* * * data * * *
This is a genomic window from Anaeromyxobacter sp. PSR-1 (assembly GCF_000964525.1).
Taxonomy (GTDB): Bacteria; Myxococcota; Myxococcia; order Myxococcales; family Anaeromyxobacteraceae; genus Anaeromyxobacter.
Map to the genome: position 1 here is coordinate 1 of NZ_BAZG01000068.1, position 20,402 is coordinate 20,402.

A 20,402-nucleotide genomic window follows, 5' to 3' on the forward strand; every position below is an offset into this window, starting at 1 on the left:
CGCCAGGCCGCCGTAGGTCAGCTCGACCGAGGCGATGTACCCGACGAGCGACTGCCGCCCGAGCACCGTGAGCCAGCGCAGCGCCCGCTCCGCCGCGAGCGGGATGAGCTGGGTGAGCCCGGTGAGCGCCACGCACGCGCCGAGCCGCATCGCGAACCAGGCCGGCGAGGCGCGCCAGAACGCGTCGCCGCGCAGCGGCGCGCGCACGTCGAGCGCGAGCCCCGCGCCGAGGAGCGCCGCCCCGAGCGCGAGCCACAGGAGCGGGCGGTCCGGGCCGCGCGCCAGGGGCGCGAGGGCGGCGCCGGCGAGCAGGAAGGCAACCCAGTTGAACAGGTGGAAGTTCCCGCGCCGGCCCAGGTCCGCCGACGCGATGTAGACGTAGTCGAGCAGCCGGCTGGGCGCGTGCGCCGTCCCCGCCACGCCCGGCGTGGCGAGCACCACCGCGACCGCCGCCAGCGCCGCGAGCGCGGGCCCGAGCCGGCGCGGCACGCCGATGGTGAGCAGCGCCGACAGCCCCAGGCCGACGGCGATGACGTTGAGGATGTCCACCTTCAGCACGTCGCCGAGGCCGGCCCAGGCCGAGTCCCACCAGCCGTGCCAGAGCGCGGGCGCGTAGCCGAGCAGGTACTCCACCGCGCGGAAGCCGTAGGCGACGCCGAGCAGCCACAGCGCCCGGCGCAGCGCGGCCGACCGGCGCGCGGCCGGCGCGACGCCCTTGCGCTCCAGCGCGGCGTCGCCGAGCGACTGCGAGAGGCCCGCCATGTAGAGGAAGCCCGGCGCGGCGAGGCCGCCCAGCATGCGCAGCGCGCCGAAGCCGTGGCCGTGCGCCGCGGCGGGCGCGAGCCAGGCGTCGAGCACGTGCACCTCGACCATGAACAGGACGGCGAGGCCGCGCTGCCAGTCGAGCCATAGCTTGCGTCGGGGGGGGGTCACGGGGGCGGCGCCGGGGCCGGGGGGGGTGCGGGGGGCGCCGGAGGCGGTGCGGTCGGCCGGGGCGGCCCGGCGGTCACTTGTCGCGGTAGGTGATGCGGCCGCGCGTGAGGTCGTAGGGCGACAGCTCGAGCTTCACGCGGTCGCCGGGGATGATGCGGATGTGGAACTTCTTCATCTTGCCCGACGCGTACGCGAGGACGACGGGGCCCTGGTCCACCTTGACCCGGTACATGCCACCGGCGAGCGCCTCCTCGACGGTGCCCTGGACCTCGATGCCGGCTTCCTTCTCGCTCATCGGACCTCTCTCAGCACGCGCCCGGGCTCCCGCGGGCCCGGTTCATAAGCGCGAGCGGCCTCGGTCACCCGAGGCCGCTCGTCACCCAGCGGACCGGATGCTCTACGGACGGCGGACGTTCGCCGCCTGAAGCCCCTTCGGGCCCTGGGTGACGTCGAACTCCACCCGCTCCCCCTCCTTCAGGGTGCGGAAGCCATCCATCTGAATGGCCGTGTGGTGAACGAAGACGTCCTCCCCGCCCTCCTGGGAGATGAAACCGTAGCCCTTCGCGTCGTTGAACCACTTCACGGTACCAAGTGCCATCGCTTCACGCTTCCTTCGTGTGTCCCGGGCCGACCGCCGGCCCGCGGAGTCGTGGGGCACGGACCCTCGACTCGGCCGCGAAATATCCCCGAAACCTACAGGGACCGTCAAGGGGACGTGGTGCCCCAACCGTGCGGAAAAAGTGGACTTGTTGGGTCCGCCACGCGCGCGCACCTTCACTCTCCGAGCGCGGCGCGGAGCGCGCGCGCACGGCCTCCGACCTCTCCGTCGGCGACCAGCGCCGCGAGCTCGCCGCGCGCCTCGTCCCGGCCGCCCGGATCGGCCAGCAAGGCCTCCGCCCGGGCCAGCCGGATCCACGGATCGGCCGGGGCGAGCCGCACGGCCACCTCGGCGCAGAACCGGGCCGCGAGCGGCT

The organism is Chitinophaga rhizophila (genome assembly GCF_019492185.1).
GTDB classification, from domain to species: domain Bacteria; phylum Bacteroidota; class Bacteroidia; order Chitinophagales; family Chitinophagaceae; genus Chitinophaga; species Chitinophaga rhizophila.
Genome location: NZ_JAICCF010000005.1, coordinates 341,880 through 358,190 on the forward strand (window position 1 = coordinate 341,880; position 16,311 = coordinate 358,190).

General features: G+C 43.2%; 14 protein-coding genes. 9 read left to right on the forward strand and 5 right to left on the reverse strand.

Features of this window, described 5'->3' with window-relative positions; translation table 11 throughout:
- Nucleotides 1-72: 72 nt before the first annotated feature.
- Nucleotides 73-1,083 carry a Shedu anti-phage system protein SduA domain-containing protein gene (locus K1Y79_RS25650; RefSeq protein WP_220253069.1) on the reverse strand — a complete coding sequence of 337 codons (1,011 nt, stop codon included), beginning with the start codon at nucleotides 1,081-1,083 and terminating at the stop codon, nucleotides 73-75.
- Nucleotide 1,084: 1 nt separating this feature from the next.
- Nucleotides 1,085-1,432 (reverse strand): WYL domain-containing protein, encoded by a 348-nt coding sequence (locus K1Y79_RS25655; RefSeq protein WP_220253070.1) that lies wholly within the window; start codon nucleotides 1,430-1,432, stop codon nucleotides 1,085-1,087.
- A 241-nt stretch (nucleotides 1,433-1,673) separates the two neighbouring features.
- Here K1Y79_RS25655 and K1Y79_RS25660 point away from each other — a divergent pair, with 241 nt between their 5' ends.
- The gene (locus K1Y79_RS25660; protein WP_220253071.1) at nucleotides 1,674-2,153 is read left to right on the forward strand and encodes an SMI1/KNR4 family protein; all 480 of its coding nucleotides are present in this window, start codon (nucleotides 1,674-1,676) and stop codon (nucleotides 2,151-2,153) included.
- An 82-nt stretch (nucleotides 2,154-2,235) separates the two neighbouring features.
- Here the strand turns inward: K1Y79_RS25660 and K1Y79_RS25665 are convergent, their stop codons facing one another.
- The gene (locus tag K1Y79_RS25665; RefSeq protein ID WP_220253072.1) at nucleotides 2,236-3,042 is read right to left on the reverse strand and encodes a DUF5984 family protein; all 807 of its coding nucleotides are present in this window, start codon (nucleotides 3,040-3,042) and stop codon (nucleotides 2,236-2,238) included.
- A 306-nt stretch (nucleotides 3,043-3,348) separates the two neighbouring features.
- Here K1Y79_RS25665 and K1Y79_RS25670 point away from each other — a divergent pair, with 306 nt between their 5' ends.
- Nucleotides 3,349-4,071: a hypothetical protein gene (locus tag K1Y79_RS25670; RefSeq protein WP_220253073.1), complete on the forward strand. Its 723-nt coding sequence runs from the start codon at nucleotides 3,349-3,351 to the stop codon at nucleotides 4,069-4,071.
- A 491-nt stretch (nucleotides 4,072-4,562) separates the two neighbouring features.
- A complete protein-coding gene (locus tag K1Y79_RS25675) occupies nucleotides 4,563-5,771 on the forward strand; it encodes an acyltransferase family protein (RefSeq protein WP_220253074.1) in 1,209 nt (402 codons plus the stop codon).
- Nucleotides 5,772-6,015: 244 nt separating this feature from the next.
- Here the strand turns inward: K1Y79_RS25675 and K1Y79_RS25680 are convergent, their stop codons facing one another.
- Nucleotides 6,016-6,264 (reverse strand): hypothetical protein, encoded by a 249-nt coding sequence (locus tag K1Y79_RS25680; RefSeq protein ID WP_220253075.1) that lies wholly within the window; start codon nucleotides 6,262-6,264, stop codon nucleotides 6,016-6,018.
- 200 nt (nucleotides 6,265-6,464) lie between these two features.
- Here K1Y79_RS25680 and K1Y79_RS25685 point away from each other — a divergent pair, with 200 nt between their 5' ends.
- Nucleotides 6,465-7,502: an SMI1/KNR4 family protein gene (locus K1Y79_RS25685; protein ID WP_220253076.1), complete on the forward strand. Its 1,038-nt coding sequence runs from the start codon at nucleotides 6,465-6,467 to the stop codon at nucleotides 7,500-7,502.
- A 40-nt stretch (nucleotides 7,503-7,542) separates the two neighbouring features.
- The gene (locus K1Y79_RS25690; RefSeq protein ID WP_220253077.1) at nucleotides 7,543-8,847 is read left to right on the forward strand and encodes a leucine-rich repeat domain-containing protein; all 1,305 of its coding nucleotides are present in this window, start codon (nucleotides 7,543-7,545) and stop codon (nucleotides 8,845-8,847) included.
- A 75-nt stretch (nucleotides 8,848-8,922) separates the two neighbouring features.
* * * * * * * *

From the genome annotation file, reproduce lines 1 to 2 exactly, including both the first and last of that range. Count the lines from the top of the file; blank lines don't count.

This is a genomic window from Anaeromyxobacter sp. PSR-1 (assembly GCF_000964525.1).
Taxonomy (GTDB): Bacteria; Myxococcota; Myxococcia; order Myxococcales; family Anaeromyxobacteraceae; genus Anaeromyxobacter.